Bob Mionske is a former competitive cyclist who represented the U.S. at the 1988 Olympic games (where he finished fourth in the road race), the 1992 Olympics, as well as winning the 1990 national championship road race.
After retiring from racing in 1993, he coached the Saturn Professional Cycling team for one year before heading off to law school. Mionske’s practice is now split between personal-injury work, representing professional athletes as an agent and other legal issues facing endurance athletes (traffic violations, contract, criminal charges, intellectual property, etc).
If you have a cycling-related legal question, please send it to email@example.com. Bob will answer as many of these questions privately as he can. He will also select a few questions each week to answer in this column. General bicycle-accident advice can be found at www.bicyclelaw.com.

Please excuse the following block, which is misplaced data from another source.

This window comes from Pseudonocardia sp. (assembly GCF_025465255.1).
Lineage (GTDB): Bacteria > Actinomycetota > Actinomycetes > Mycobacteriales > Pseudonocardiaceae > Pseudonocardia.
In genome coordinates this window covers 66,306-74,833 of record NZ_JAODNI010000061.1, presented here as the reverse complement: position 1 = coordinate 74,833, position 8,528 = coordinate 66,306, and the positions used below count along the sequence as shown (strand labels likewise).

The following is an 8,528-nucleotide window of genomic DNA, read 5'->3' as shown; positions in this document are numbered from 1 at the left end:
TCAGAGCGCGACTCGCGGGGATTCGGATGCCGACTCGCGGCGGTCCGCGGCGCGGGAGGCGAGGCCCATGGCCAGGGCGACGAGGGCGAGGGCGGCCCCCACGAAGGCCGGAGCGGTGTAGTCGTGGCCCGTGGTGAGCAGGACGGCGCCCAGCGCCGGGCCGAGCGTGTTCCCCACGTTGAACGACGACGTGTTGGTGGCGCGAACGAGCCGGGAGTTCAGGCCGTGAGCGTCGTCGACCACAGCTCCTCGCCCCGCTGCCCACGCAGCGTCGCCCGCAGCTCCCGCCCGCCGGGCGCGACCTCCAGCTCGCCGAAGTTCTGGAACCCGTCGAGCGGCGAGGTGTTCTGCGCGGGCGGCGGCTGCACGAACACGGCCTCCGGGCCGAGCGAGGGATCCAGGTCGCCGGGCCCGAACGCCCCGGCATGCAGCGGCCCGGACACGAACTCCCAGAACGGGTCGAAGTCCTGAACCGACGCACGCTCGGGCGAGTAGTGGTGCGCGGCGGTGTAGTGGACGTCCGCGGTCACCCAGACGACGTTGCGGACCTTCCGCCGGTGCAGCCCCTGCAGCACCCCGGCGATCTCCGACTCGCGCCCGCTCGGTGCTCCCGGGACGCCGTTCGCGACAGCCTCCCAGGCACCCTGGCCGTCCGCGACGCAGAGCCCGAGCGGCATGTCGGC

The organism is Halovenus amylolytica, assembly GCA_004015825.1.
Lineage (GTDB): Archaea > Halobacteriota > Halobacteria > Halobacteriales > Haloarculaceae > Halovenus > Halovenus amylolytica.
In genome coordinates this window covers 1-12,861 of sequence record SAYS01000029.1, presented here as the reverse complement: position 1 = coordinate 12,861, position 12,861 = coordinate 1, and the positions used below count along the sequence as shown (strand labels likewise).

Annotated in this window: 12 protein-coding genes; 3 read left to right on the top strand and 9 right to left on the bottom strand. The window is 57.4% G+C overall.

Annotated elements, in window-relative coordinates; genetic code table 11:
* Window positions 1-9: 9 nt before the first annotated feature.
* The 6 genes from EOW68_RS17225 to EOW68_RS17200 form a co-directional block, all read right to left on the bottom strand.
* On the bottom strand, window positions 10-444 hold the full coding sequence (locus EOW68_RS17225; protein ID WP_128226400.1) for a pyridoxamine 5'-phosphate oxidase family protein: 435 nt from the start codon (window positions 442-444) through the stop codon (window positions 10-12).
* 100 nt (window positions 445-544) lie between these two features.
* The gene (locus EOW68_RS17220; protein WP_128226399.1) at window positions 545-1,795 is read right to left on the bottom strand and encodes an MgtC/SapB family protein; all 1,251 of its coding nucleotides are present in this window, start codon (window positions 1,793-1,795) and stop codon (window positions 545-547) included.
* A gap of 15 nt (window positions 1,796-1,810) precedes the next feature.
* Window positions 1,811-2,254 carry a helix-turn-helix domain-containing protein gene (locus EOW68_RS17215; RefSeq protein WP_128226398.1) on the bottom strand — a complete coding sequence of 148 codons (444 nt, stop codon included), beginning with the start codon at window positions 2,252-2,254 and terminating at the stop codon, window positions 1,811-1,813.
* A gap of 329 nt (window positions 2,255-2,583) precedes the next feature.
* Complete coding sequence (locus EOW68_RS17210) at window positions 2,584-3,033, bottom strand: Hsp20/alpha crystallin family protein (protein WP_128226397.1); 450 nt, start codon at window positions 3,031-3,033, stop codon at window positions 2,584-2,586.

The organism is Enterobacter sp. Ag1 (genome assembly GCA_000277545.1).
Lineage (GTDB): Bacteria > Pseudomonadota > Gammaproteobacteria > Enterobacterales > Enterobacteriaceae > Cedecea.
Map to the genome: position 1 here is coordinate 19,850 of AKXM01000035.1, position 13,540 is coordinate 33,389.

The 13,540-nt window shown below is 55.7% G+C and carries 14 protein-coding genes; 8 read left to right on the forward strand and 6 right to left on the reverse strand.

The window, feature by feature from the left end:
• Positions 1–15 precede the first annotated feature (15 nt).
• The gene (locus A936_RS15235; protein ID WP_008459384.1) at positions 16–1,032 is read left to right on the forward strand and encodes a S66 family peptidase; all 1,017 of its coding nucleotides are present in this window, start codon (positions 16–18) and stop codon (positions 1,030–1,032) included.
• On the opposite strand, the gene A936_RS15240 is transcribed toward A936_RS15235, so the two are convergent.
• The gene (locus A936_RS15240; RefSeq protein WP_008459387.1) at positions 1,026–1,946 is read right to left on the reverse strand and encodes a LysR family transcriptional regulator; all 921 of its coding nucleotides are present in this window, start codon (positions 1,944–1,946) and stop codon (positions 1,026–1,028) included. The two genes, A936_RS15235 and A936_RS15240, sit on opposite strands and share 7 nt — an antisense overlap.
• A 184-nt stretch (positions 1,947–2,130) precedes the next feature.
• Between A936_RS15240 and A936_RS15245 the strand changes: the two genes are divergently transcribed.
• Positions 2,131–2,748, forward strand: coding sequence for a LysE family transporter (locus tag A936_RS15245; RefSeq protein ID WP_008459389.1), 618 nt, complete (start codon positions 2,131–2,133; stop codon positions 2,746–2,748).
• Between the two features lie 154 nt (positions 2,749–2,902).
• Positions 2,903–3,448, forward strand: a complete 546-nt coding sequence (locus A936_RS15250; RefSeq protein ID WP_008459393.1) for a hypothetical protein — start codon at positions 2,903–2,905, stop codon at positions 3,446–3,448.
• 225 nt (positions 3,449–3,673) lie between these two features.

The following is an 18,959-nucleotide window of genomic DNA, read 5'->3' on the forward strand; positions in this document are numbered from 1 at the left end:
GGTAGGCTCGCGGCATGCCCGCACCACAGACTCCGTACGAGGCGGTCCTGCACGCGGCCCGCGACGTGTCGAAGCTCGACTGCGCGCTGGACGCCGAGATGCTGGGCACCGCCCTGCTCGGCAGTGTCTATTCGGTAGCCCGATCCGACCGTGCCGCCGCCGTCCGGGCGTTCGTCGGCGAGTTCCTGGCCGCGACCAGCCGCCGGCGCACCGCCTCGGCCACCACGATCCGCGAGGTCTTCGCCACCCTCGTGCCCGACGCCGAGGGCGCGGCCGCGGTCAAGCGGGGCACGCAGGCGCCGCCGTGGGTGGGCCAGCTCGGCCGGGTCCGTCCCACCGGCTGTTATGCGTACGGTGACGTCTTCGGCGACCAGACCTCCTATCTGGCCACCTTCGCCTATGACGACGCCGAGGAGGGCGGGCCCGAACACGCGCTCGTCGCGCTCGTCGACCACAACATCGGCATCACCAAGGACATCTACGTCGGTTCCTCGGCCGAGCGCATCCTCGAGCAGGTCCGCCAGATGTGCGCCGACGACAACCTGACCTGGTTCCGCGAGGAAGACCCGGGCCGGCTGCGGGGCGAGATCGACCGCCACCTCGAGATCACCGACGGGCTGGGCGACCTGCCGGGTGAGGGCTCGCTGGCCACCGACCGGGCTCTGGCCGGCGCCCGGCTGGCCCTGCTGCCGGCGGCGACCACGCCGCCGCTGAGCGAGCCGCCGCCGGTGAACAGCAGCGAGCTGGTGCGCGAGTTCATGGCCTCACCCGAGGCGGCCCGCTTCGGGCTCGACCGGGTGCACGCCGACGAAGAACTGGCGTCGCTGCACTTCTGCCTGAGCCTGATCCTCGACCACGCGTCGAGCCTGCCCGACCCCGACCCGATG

The information provided in the “Legally speaking” column is not legal advice. The information provided on this public web site is provided solely for the general interest of the visitors to this web site. The information contained in the column applies to general principles of American jurisprudence and may not reflect current legal developments or statutory changes in the various jurisdictions and therefore should not be relied upon or interpreted as legal advice. Understand that reading the information contained in this column does not mean you have established an attorney-client relationship with attorney Bob Mionske. Readers of this column should not act upon any information contained in the web site without first seeking the advice of legal counsel.